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McKinsey Global Institute

Thomas L. Friedman: Why simple fixes don’t work anymore

One-word answers are not enough in today’s complex world, when people have differing priorities as citizens, consumers, and workers.
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Thomas L. Friedman: Why simple fixes don’t work anymore

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Interview transcript

Thomas L. Friedman: I was born in 1953. Back in the ’50s, when people were running for office, back in Minnesota, there were a lot of one-word answers: raise taxes, lower taxes, more Social Security, more Medicare. Whatever.

James Manyika: Grow the economy.

Thomas L. Friedman: Exactly. I think that what is different about this moment, James, is if you’re running for office and you’re an honest politician, there are 100 different answers. It’s not going to be just one simple fix. What’s also scary is they change every year. In the old days, we could just sort of rely on “I’m a Democrat, that’s what this means. Let’s go down the list.”

Let me ask you a question. We’ll do a thought experiment, James. I’m a member of the steel union in Pittsburgh today. Monday to Friday, oh, man, I’m with labor. Solidarity, baby, solidarity. But on Saturday, I drive for Uber. And on Sunday I rent out my kids’ spare bedroom on Airbnb. And in the afternoon, I go to Walmart to get the cheapest Chinese-made goods I can. And what I can’t find there, I buy from a bot on Amazon.com. Monday to Friday, I’m with labor, baby. Saturday and Sunday, I’m with capital. So how do you have a party that spans those two interests?

James Manyika: Those interests actually vary even more. Let me add to your thought experiment. I would argue individuals are several things in a political economy. They’re consumers. They’re workers. They are savers or investors. They’re citizens. And then they’re human beings who live on a planet that’s prone to environmental and other change.

Thomas L. Friedman: Yes, good way to put it. I like this.

James Manyika: If you take all those parts of us, there was a time 50 years ago—

Thomas L. Friedman: They all lined up.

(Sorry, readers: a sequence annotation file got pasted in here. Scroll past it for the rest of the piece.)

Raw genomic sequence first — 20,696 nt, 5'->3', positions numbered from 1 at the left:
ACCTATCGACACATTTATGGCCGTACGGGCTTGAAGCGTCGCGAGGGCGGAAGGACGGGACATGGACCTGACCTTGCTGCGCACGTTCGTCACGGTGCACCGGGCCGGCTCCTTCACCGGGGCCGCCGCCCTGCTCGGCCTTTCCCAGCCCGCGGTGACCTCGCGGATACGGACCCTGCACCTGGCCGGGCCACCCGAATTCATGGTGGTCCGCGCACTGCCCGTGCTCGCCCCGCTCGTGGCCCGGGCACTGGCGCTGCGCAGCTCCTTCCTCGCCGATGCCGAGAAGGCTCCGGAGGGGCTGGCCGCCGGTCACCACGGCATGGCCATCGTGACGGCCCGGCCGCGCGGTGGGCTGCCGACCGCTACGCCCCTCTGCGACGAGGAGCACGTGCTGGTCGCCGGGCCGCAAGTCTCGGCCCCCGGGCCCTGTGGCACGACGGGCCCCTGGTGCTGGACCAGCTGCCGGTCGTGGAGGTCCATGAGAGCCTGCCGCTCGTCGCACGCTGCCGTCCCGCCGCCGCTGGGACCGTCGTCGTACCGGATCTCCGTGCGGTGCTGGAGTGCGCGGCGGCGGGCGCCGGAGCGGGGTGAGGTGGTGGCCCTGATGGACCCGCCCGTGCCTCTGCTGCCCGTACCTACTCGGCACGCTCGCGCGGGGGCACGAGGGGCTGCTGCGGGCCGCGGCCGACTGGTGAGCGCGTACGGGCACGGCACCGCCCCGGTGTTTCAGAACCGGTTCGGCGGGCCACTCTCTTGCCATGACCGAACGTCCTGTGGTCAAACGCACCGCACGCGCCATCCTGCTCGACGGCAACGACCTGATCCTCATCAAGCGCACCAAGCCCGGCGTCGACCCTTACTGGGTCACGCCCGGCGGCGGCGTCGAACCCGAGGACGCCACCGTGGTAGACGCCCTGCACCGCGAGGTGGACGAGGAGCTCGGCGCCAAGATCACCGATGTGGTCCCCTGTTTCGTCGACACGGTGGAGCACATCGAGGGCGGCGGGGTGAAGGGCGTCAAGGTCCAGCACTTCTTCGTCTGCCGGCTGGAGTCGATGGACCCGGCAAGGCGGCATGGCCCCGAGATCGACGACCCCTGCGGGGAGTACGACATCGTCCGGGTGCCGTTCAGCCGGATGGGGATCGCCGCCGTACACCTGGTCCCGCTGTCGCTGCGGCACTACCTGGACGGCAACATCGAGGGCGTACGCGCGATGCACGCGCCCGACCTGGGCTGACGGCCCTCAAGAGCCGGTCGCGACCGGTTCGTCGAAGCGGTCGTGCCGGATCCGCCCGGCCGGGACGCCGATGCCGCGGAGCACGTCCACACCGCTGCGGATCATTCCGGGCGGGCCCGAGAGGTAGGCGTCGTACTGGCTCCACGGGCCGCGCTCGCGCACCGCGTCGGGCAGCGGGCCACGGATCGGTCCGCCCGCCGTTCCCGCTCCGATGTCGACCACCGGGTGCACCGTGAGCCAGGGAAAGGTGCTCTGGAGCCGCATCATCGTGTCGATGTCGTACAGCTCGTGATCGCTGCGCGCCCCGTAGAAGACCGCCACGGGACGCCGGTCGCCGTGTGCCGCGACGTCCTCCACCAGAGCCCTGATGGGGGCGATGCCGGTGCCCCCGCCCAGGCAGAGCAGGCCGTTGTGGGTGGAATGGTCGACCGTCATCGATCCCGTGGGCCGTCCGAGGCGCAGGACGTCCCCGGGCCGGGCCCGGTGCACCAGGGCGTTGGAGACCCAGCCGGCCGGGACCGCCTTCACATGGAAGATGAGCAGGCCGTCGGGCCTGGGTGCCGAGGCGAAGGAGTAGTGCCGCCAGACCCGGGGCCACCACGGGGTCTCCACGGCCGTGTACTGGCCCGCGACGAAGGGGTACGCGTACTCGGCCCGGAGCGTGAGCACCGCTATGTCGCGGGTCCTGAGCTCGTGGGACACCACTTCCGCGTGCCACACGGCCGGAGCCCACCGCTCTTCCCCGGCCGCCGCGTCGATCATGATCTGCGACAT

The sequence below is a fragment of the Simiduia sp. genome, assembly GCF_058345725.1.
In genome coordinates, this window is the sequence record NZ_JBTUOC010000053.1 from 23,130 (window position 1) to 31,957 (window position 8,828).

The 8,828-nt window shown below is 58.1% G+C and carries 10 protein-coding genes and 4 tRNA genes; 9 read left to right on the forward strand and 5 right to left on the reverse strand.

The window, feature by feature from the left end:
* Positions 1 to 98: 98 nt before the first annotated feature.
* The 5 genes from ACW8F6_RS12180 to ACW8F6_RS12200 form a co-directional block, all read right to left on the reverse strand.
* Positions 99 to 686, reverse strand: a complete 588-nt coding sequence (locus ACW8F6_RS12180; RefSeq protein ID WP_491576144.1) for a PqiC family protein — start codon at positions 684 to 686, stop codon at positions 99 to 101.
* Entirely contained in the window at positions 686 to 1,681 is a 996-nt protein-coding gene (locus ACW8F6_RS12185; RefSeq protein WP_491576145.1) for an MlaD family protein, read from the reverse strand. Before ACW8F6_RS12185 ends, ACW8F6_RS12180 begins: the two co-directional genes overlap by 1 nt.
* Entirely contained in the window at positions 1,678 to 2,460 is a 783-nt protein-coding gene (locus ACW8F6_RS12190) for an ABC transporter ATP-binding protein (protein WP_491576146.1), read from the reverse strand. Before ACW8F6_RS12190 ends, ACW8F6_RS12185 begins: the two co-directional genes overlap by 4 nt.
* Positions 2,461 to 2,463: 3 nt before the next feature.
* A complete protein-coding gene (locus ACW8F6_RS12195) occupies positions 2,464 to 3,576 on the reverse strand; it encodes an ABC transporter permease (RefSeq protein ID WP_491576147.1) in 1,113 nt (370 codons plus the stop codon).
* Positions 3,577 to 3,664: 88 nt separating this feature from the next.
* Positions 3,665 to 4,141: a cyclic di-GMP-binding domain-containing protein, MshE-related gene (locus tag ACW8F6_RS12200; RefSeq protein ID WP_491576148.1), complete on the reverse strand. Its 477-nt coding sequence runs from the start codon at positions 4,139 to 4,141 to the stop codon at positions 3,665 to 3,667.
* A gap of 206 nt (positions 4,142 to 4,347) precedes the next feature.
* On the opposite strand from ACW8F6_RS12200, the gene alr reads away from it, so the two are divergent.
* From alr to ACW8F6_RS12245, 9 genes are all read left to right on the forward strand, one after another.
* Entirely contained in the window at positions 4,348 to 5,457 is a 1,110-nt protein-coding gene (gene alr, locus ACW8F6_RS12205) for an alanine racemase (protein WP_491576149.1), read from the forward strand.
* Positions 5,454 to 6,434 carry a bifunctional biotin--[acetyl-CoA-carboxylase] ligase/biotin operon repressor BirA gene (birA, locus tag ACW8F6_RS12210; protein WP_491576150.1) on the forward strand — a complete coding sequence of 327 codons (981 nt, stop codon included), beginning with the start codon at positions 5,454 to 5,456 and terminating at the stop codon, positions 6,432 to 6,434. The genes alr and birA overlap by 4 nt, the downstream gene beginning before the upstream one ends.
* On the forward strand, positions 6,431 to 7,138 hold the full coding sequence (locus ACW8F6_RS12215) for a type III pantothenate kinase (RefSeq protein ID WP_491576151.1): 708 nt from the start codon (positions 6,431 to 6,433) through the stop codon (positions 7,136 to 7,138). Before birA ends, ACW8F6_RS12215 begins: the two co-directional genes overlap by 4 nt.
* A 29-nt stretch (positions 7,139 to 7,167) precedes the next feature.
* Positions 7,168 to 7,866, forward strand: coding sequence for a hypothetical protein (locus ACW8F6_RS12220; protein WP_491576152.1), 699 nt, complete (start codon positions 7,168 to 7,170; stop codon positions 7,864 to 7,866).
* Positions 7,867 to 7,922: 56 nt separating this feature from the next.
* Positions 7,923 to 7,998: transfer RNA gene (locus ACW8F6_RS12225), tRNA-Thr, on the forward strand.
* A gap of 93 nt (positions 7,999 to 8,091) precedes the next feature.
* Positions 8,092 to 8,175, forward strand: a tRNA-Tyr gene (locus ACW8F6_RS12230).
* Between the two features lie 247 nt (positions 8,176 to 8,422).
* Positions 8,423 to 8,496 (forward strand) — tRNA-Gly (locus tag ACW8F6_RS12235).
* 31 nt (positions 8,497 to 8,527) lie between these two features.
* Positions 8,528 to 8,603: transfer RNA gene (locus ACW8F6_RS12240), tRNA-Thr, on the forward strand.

James Manyika: They all lined up. What was good for one is good for the other. They all largely lined up. Today, it’s unclear. Take globalization. It was wonderful for people as consumers. They could shop anywhere. They could get cheap products. Product cost of consumption went down dramatically. Great story. What about people as workers? Not so clear. What about people as investors?

Thomas L. Friedman: Fantastic, I could invest in the Zimbabwe stock market now.

James Manyika: Absolutely. I could invest anywhere. I could invest in anything. Look at the returns. So on the one hand …

Thomas L. Friedman: I like that a lot.

James Manyika: I may hate things as a worker. But as an investor, I may like what’s happening in the economy, in the stock market. Then there’s the person as a citizen. A worker is tied up in these global value chains. They’re not national. But a citizen is. For the most part, when it comes to people voting or participating, they tend to participate as workers. You can more closely correlate their voices as workers as opposed to as consumers. One of the challenges we now have is that the things that used to line up—whether it’s political parties or the interests of the individual—have all been taken apart.

Thomas L. Friedman: Exactly. And that’s why I tend to use the theme of nature as a much better framework for thinking about this moment we’re going through than political science.

James Manyika: How do you think about that? Now, if I’m a company or anybody in the market economy, I have to think about people as consumers, as workers, as citizens. I never had to think about that question before.

Thomas L. Friedman: Absolutely.

James Manyika: Some might even think that even the way we measure success needs to go much beyond just showing the value creation. One of the things that the Europeans have always done is, they’ve had more of a stakeholder model, where you’ve got labor and workers and everybody at the table. Is that to suggest that, in addition to the transparency, should market capitalism be moving more in that stakeholder direction?

Thomas L. Friedman: I find myself much more attracted to that Danish, Scandinavian model. I think it’s more relevant than ever. But when I total up everything we’ve been talking about, although it’s such a cliché, I always tell people, “We’re at a Gutenberg moment.” I believe we are at such a moment. And we just happen to be here when the printing press of the 21st century was invented. The internet and big data and AI was born. And it is changing everything.

That’s the common denominator in our conversation. It’s changing business. It’s changing citizenship. It’s changing communities. It’s changing countries. And therefore, unless you transform your party and your community to be a complex adaptive coalition that can respond at the speed of this change, when national governments can’t and the single family’s too weak, we’re all going to be in trouble. You and I could talk about what’s right. But that’s really what we need. It’s a different approach to thinking about all of these issues.


Watch the full interview, “Thomas L. Friedman and James Manyika: The world’s gone from flat, to fast, to deep.

About the author(s)

Thomas L. Friedman is the three-time Pulitzer Prize–winning foreign affairs columnist at the New York Times and the author of Thank You for Being Late. James Manyika is the chairman and a director of the McKinsey Global Institute.

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